Let's start with coins. The basic principle of nemo dat quod non habet governs property; no one can give away that which they do not have. According to early common law jurists, coins were exempt from nemo dat because they couldn't be followed. The inability to follow coins arose from the fact that they were homogeneous. In the words of the jurists of the day, 'money has no earmark.' Whereas one pig could be differentiated from another thanks to the practice of earmarking—cutting out a distinct piece from a pig's ear—coins could not be earmarked, and therefore could not be differentiated.

Thus there was no way for a victim to lay claim to lost or stolen coins. With no way to prove that the coins in the accused's pockets had not already been there, mixed coins could not be sufficiently distinguished to establish title. James Fox, for instance, cites a 1614 case in which a gambler, Warde, "thrusts" his coins into the stack of another gambler, Aeyre, perhaps hoping to get a tell from of his opponent. Aeyre refuses to give the coins back. The judge upholds Aeyre's rights to the entire stash since money has no earmark, and therefore nemo dat does not apply. Once mixed, who ever possesses the pile of coins has the best title.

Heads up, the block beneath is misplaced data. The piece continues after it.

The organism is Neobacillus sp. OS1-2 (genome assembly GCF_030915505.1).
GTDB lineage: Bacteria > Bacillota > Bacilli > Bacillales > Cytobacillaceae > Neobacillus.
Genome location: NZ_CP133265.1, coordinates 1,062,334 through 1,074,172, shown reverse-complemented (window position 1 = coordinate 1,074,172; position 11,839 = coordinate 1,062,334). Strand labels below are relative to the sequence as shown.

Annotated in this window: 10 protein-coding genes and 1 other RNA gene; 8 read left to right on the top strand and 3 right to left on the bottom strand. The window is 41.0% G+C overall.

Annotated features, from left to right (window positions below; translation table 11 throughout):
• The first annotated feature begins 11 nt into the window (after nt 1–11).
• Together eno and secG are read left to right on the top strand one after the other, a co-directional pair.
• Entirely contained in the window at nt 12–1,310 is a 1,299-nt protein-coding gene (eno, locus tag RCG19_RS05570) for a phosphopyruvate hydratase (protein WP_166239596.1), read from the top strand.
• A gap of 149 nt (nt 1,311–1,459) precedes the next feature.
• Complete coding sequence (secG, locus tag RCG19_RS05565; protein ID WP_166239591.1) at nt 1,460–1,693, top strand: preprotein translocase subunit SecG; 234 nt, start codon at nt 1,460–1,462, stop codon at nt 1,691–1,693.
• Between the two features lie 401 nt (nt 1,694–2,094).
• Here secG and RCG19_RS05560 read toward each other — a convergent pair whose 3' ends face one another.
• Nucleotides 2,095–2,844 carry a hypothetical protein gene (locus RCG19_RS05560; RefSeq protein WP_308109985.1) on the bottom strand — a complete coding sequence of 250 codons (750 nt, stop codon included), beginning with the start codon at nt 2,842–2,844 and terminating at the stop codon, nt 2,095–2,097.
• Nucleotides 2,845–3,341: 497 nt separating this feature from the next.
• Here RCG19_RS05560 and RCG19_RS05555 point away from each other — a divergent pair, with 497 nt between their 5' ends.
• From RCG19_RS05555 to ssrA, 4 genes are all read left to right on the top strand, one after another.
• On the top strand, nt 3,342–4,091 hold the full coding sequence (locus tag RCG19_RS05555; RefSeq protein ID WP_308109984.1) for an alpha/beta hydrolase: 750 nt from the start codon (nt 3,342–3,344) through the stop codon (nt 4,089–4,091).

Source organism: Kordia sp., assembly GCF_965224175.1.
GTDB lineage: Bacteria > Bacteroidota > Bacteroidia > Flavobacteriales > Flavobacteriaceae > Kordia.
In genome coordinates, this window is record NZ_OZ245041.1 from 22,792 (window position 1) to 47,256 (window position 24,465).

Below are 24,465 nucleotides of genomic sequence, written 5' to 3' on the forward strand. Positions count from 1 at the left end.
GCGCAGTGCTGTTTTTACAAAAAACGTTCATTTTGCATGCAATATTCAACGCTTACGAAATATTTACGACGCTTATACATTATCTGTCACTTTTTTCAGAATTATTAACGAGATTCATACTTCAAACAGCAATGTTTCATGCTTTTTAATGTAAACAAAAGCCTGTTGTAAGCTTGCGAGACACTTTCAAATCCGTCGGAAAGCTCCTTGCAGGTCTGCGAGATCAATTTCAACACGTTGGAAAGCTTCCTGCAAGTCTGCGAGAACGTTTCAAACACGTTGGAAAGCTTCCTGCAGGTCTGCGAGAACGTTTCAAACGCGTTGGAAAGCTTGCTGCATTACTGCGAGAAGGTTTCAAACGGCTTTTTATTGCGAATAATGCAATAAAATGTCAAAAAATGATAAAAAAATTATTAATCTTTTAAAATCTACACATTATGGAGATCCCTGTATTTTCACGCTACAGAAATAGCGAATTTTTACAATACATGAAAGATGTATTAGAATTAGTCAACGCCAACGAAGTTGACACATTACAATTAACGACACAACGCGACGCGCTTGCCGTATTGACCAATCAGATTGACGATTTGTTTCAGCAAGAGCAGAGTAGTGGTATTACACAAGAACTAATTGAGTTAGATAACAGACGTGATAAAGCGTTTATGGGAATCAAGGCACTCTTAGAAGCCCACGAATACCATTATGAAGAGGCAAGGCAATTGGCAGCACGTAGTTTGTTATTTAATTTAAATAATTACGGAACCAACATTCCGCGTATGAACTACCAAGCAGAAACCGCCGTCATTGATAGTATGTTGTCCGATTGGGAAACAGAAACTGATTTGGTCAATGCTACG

Interestingly, the only way to preserve ownership of coins in the medieval era was to keep them in a bag. Since they could now be identified by the distinctiveness of their container, like any other good they were subject to nemo dat. Had Aeyre's coins been bagged, he could have easily mixed them with Warde's without losing title to them.

The fact that coins had no earmark meant that each piece's distinct past was irrelevant. While this was awkward for poor Aeyre, society was made better off by this decision. Coins became much more fungible than they otherwise would have been, and this would have dramatically promoted their use in trade, greasing the wheels of commerce in general.


Let's move on to paper credit, namely bills of exchange and banknotes. While bills of exchange developed in the 12th or 13th century, the first notes would not have appeared in England until the 17th century. Though English common law was useful for land disputes, it had not yet developed the expertise to deal with commercial disputes. Indeed, common lawyers' expertise with commercial matters was so limited that Josiah Child, an English trader, complained that he could only make his lawyers understand "one half of our case, we being amongst them as in a Foreign Country."